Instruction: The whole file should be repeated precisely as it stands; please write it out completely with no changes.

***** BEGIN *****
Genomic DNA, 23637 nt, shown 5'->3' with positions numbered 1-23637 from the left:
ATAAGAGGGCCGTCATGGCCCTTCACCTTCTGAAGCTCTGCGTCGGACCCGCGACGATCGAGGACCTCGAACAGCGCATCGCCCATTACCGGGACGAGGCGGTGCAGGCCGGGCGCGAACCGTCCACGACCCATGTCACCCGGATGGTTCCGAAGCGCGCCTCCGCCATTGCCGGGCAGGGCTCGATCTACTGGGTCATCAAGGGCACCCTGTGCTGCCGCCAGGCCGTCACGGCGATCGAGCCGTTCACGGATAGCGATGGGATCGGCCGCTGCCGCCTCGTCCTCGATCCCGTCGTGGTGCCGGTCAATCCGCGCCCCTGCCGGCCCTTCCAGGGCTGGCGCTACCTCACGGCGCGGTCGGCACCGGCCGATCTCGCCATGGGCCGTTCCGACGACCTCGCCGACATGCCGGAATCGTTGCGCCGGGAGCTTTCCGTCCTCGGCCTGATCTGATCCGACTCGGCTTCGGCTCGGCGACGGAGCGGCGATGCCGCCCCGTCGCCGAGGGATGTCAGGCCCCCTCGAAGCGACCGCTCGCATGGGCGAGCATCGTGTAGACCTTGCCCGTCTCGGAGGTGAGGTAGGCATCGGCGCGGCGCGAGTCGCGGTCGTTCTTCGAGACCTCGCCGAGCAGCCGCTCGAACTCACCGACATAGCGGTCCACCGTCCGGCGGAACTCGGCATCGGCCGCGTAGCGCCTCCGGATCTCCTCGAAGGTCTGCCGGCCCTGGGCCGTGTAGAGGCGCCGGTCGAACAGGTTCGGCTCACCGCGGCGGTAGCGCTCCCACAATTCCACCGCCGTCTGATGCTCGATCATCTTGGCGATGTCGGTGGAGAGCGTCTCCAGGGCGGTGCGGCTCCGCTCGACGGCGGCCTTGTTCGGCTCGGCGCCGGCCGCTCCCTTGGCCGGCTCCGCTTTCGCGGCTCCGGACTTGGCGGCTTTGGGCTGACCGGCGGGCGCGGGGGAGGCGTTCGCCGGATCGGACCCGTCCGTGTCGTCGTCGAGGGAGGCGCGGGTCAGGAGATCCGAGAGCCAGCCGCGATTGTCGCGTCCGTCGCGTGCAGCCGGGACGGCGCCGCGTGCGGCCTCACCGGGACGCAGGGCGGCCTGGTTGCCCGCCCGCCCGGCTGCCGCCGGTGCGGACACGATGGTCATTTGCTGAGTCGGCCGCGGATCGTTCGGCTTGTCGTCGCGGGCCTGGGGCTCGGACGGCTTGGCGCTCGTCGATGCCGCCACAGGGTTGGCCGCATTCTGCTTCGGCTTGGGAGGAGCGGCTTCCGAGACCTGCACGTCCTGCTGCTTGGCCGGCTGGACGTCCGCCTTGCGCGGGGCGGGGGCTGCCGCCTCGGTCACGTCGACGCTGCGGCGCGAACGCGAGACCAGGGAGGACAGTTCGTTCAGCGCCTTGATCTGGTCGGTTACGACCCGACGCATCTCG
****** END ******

Genomic DNA, 23637 nt, shown 5'->3' with positions numbered 1-23637 from the left:
ATAAGAGGGCCGTCATGGCCCTTCACCTTCTGAAGCTCTGCGTCGGACCCGCGACGATCGAGGACCTCGAACAGCGCATCGCCCATTACCGGGACGAGGCGGTGCAGGCCGGGCGCGAACCGTCCACGACCCATGTCACCCGGATGGTTCCGAAGCGCGCCTCCGCCATTGCCGGGCAGGGCTCGATCTACTGGGTCATCAAGGGCACCCTGTGCTGCCGCCAGGCCGTCACGGCGATCGAGCCGTTCACGGATAGCGATGGGATCGGCCGCTGCCGCCTCGTCCTCGATCCCGTCGTGGTGCCGGTCAATCCGCGCCCCTGCCGGCCCTTCCAGGGCTGGCGCTACCTCACGGCGCGGTCGGCACCGGCCGATCTCGCCATGGGCCGTTCCGACGACCTCGCCGACATGCCGGAATCGTTGCGCCGGGAGCTTTCCGTCCTCGGCCTGATCTGATCCGACTCGGCTTCGGCTCGGCGACGGAGCGGCGATGCCGCCCCGTCGCCGAGGGATGTCAGGCCCCCTCGAAGCGACCGCTCGCATGGGCGAGCATCGTGTAGACCTTGCCCGTCTCGGAGGTGAGGTAGGCATCGGCGCGGCGCGAGTCGCGGTCGTTCTTCGAGACCTCGCCGAGCAGCCGCTCGAACTCACCGACATAGCGGTCCACCGTCCGGCGGAACTCGGCATCGGCCGCGTAGCGCCTCCGGATCTCCTCGAAGGTCTGCCGGCCCTGGGCCGTGTAGAGGCGCCGGTCGAACAGGTTCGGCTCACCGCGGCGGTAGCGCTCCCACAATTCCACCGCCGTCTGATGCTCGATCATCTTGGCGATGTCGGTGGAGAGCGTCTCCAGGGCGGTGCGGCTCCGCTCGACGGCGGCCTTGTTCGGCTCGGCGCCGGCCGCTCCCTTGGCCGGCTCCGCTTTCGCGGCTCCGGACTTGGCGGCTTTGGGCTGACCGGCGGGCGCGGGGGAGGCGTTCGCCGGATCGGACCCGTCCGTGTCGTCGTCGAGGGAGGCGCGGGTCAGGAGATCCGAGAGCCAGCCGCGATTGTCGCGTCCGTCGCGTGCAGCCGGGACGGCGCCGCGTGCGGCCTCACCGGGACGCAGGGCGGCCTGGTTGCCCGCCCGCCCGGCTGCCGCCGGTGCGGACACGATGGTCATTTGCTGAGTCGGCCGCGGATCGTTCGGCTTGTCGTCGCGGGCCTGGGGCTCGGACGGCTTGGCGCTCGTCGATGCCGCCACAGGGTTGGCCGCATTCTGCTTCGGCTTGGGAGGAGCGGCTTCCGAGACCTGCACGTCCTGCTGCTTGGCCGGCTGGACGTCCGCCTTGCGCGGGGCGGGGGCTGCCGCCTCGGTCACGTCGACGCTGCGGCGCGAACGCGAGACCAGGGAGGACAGTTCGTTCAGCGCCTTGATCTGGTCGGTTACGACCCGACGCATCTCG